Place the dough in a greased bowl and turn it over once to coat the top. Cover with plastic wrap and allow the dough to rise in a warm place, about 1 hour.

Gently deflate the dough with a fist. Turn it out onto a floured work surface and pat it down slightly so that the dough has an even thickness. Cut the dough into 12 even pieces. Roll each piece to form a 1-inch thick rope about 14 inches in length. Take two lengths and twist them together; loop the twist into a circle and pinch the ends together. Place the circle onto parchment lined baking sheets. Cover the loaves with plastic wrap and let rise again for 1 hour, or until doubled.

Preheat the oven to 350°F.

Combine the egg and 1 teaspoon water in a small condiment cup. Using a pastry brush, lightly coat the loaves with the mixture. Sprinkle on the nonpareils and gently place a dyed egg in the middle of each loaf. Bake for 20 minutes, or until the bread is golden and fragrant. Let cool on wire racks..

Notes:

  • For a simple milk glaze, mix 1 cup of confectioners’ sugar with 1-2 tablespoons of milk. Whisk together until smooth. A little vanilla extract couldn’t hurt, either.
  • After the dough is raised and turned out onto a work surface, 1/2 cup mixed candied fruit and 1/4 cup blanched almonds can be mixed in.  2 tablespoons of citrus zest may be added to the dough also.

Enjoy!

Italian Easter Bread brought to you by: Runcible Eats www.leaandjay.com

Links for Helpful Kitchen Tools & Ingredients for Italian Easter Bread:

OXO Good Grips Stainless Steel Food Scale

Kitchen Aid Artisan Stand Mixer

6 Quart Dough Rising Bucket

SAF Instant Yeast

Hand Held Zester

Oxo Good Grips small silicone pastry brush

Oxo Good Grips 7 Piece Nesting Measuring Beaker Set

 


Theresa’s Prize-Winning Scones with Strawberry Jam & Clotted Cream

March 12, 2018

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I can’t believe it! Here it is, March already. And St. Patrick’s Day is a mere 5 days away! That means it is time to start my annual St. Patrick’s Day blog-a-thon. In the days leading up to March 17th I will be sharing a delicious assortment of Irish-y recipes. I’ve been doing this for several years now, so I’ve collected 106 St. Patrick’s Days recipes at this point. Yup! I said over one hundred!!! And that doesn’t take into account all the delicious dishes coming your way this year. If you’d like to take a peek at my past St. Patrick’s Day posts, you can click Runcible Eat/Recipes up at the top navigation bar and scroll down to the St. Patrick’s Day category. That’s where you’ll find them! And stay tuned here for my latest additions. I am very excited to kick off this year’s series of Irish recipes with Theresa’s Prize-Winning Scones with Strawberry Jam & Clotted Cream.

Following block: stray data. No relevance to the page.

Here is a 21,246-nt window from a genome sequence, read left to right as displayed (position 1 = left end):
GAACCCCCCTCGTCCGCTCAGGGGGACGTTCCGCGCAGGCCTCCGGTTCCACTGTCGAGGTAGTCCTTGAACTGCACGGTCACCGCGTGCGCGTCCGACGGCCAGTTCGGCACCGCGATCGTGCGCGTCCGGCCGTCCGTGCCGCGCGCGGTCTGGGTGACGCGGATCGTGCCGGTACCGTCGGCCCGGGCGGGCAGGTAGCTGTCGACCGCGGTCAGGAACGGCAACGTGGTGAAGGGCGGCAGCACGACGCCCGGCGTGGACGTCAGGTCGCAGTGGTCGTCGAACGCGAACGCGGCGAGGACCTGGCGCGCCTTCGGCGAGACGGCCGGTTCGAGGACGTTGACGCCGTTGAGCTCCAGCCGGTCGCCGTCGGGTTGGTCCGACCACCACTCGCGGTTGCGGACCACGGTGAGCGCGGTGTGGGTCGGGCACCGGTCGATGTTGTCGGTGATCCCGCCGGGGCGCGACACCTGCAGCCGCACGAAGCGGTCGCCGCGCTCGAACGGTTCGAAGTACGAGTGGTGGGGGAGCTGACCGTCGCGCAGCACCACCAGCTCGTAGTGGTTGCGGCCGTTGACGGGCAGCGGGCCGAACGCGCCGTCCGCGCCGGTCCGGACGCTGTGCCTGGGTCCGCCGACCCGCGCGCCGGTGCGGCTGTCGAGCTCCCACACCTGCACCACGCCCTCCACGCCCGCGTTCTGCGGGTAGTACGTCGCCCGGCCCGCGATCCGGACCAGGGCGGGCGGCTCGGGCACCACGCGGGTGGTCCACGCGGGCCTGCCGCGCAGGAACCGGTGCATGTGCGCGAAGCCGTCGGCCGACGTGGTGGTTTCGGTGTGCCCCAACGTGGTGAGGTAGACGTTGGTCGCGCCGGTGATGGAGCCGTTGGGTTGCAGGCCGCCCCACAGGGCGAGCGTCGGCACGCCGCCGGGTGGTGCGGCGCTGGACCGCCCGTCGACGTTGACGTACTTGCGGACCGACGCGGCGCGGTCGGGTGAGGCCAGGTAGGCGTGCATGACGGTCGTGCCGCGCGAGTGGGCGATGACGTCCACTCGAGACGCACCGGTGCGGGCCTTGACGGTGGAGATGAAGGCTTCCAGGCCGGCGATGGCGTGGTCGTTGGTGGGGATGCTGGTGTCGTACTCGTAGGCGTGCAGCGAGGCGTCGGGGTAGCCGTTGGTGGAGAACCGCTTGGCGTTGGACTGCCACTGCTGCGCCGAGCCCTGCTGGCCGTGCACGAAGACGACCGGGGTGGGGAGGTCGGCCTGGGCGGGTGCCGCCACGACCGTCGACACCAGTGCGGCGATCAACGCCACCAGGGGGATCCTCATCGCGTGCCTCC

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You may be thinking “Who’s Theresa?” – well let me tell you. Theresa is one of my best friends from college. She is amazing in the kitchen. I remember back when we were starving students, and practically surviving on buttered toast (and perhaps the occasional pint or two…), we had actually run out of sliced bread. I looked around the kitchen and quickly announced “We’ve got nothing to eat in there.” Theresa popped out to the kitchen and returned in no time with a big plate of warm fluffy lovely scones. Just like that! To me, who definitely was not of any use in the kitchen at that point (all my cooking skills developed post marriage) it was nothing short of magic! A couple of years ago, Theresa published her first cookbook where you can find the recipe for these scones and the strawberry jam along with over 100 other delicious seasonal fruit recipes. It is called Fruit on the Table: Seasonal Recipes from the Green Apron Kitchen.

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Theresa runs a business, The Green Apron, which is an artisan preserve company. Theresa grows much of the fruit and vegetables she uses in her preserves at her family’s orchards at Derryclough and in the walled vegetable garden at her parents 18th Century castle, Glenwilliam.

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Her award-winning preserves are made in small batches by traditional methods using locally sourced, organic produce where possible and without artificial preservatives, colours or setting agents. The Green Apron has won 12 Blas na hEireann Irish Food Awards, 7 International Great Taste awards and is listed not only in McKenna’s Guide, but also in Georgina Campbell’s Guide. The Green Apron is also now offering workshops on sustainable living, preserving and bee keeping.